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Don't Forget to Pack the DEET

By Dr. Peter W. Kujtan, B.Sc., M.D., Ph.D.

Article printed on page A9 in the March 17, 2010 issue of
The Mississauga News under the feature: Health & Beauty, Medicine Matters.
Portrait of Dr. Peter W. Kujtan, supplied 2005
Dr. Peter W. Kujtan

March Break is traditionally a time of travel and worry. There may be some confusion about what to take depending on where you are going. Along with the worldwide malaria problem and the hazard of West Nile Virus, has come a new resurgence of interest in mosquito repellents. It's a slam dunk item to take with you.

There is some confusion about the best way to avoid mosquitoes. DEET (N,N-diethyl-3-methylbenzamide) is the most common and effective agent known to repel insects that feed on humans. It is the active ingredient in most lotions and spray-on repellents. Initially, it was developed by the US Army at the end of World War II, after the Pacific campaign became bogged down with troops affected by yellow fever, malaria and dengue.

Mosquitoes and ticks localize their prey with the help of special receptors on their antennae. DEET is thought to scramble this signal. Effectiveness increases with concentration. DEET is effective in concentrations as low as 5%. The maximum effect can be observed just above the 50% mark.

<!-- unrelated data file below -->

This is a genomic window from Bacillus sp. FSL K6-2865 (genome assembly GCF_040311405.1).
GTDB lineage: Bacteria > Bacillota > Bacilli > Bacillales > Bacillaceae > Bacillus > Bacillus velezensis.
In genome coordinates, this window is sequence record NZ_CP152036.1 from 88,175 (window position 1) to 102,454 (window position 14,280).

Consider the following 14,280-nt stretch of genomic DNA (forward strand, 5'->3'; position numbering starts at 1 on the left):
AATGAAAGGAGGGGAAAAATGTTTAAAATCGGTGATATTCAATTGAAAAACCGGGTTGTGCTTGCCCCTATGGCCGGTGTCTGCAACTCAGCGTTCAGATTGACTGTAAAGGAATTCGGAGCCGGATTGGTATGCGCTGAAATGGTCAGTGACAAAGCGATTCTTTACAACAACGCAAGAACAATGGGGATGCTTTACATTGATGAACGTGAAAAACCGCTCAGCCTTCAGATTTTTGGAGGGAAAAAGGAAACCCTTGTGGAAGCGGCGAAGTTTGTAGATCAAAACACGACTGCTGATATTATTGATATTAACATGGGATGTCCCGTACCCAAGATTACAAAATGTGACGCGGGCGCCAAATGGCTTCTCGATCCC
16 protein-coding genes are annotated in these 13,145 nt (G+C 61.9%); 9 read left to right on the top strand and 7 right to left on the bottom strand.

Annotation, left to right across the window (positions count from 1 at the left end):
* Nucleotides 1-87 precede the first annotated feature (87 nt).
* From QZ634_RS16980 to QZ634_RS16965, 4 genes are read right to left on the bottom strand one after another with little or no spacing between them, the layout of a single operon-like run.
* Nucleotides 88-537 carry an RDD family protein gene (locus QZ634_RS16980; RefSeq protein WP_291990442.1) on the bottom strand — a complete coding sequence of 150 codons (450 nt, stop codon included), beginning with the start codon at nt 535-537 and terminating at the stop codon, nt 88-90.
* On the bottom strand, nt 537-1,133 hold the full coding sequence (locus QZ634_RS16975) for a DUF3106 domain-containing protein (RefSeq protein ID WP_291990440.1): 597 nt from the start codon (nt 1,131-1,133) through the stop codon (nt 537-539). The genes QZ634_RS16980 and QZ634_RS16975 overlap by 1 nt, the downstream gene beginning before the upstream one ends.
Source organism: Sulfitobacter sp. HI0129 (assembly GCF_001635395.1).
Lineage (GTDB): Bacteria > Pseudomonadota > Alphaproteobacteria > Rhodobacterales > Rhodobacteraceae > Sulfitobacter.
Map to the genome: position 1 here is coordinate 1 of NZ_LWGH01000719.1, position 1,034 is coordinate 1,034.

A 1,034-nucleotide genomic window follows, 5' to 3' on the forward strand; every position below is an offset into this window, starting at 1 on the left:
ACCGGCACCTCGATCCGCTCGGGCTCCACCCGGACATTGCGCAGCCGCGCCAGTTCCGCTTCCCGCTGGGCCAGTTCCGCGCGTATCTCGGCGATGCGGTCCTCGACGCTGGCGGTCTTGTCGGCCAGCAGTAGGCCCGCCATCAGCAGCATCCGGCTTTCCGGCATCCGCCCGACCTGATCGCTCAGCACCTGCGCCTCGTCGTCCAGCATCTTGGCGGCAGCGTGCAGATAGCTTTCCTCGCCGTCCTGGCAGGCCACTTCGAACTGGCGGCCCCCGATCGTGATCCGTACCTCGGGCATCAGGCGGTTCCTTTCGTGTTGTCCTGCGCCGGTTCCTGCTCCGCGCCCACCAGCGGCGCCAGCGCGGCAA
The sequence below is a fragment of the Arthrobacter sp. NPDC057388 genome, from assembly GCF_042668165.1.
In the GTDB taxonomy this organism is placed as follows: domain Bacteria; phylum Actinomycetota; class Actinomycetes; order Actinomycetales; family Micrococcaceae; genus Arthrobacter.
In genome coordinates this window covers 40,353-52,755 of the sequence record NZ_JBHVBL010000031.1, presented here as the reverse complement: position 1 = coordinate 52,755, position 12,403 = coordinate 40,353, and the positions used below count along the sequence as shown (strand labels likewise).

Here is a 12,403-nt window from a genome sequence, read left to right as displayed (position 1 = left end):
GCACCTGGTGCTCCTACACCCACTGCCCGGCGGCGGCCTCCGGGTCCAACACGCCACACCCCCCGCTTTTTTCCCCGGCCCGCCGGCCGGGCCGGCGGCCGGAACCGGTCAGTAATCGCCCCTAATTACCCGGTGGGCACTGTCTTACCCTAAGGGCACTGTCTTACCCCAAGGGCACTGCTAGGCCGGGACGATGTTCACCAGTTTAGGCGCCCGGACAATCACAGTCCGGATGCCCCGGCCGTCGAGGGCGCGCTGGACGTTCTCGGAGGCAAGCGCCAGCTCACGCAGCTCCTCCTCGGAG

Most agents that I see in local stores carry a strength of 5-10% and require re-application every couple of hours. It is important to remember that some of what you put on your skin eventually trickles into your system, but blood concentrations of DEET resulting from topical application are rarely significant. There have been reports of seizures occurring when DEET solutions have been ingested intentionally or otherwise. These actions result in blood concentrations hundreds of times higher than normal and are quite toxic.

Evidence of DEET causing seizures in children with a topical application of 5% concentration is weak. Nevertheless, it has caused a great deal of concern for parents. Children are not more sensitive to the effects of DEET. Similarly, there is little evidence that DEET can damage the unborn fetus, which suggests there is a margin of safety in pregnancy as well. Meanwhile, some people do develop rashes from topical DEET application and most campers learn about its ability to irritate eyes the hard way.

Common sense is perhaps the best approach. Applications should be limited to exposed areas only and should be restricted to either early morning or sunset when mosquitoes are feeding. Products containing DEET are relatively safe in concentrations less than 30%. Used in moderation, it is a sensible way to avoid many insect transmitted diseases both here as well as when travelling in the tropics. Any hesitation to use it could cause worse problems than you know.

Related resources:

How DEET Works by Debra Ronca, from How Stuff Works.
Mosquitoes and West Nile Virus: To Deet or Not To Deet by Nicki Bradley, Moms Editor, BellaOnline: The Voice of Women.
West Nile Virus: FAQ - Insect Repellent Use and Safety from Centers for Disease Control and Prevention (CDC).
DEET Chemistry: What You Need to Know from About.com.
Insect Repellents from Government of Canada. About DEET.
Is DEET Safe to Use? by Francie Diep, Popular Science. Posted June 4, 2014.

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